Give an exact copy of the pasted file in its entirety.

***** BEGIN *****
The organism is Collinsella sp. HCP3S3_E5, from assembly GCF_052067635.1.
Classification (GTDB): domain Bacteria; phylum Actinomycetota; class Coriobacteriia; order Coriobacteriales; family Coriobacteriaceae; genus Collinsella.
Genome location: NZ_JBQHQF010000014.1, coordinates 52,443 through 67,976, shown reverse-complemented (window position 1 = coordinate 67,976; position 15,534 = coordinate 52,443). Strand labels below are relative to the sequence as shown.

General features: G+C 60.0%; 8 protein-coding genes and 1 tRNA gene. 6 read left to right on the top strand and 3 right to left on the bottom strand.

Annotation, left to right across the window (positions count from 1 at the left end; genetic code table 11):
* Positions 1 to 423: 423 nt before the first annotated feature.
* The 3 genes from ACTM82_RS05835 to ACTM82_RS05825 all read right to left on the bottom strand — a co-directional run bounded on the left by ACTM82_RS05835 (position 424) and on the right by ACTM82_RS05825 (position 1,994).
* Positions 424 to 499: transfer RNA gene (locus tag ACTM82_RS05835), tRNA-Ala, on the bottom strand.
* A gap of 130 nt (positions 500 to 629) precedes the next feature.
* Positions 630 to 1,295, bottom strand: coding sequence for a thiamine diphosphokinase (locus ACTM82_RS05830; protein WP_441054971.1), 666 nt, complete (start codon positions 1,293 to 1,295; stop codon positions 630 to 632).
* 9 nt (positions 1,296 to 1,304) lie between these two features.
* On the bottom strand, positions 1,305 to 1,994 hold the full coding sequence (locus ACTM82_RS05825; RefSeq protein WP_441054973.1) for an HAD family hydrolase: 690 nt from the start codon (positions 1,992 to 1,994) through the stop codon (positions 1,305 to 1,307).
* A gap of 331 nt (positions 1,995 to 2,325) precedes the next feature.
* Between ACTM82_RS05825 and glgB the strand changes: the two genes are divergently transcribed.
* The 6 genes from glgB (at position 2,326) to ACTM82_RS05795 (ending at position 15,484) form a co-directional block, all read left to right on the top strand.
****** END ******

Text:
The organism is Collinsella sp. HCP3S3_E5, from assembly GCF_052067635.1.
Classification (GTDB): domain Bacteria; phylum Actinomycetota; class Coriobacteriia; order Coriobacteriales; family Coriobacteriaceae; genus Collinsella.
Genome location: NZ_JBQHQF010000014.1, coordinates 52,443 through 67,976, shown reverse-complemented (window position 1 = coordinate 67,976; position 15,534 = coordinate 52,443). Strand labels below are relative to the sequence as shown.

General features: G+C 60.0%; 8 protein-coding genes and 1 tRNA gene. 6 read left to right on the top strand and 3 right to left on the bottom strand.

Annotation, left to right across the window (positions count from 1 at the left end; genetic code table 11):
* Positions 1 to 423: 423 nt before the first annotated feature.
* The 3 genes from ACTM82_RS05835 to ACTM82_RS05825 all read right to left on the bottom strand — a co-directional run bounded on the left by ACTM82_RS05835 (position 424) and on the right by ACTM82_RS05825 (position 1,994).
* Positions 424 to 499: transfer RNA gene (locus tag ACTM82_RS05835), tRNA-Ala, on the bottom strand.
* A gap of 130 nt (positions 500 to 629) precedes the next feature.
* Positions 630 to 1,295, bottom strand: coding sequence for a thiamine diphosphokinase (locus ACTM82_RS05830; protein WP_441054971.1), 666 nt, complete (start codon positions 1,293 to 1,295; stop codon positions 630 to 632).
* 9 nt (positions 1,296 to 1,304) lie between these two features.
* On the bottom strand, positions 1,305 to 1,994 hold the full coding sequence (locus ACTM82_RS05825; RefSeq protein WP_441054973.1) for an HAD family hydrolase: 690 nt from the start codon (positions 1,992 to 1,994) through the stop codon (positions 1,305 to 1,307).
* A gap of 331 nt (positions 1,995 to 2,325) precedes the next feature.
* Between ACTM82_RS05825 and glgB the strand changes: the two genes are divergently transcribed.
* The 6 genes from glgB (at position 2,326) to ACTM82_RS05795 (ending at position 15,484) form a co-directional block, all read left to right on the top strand.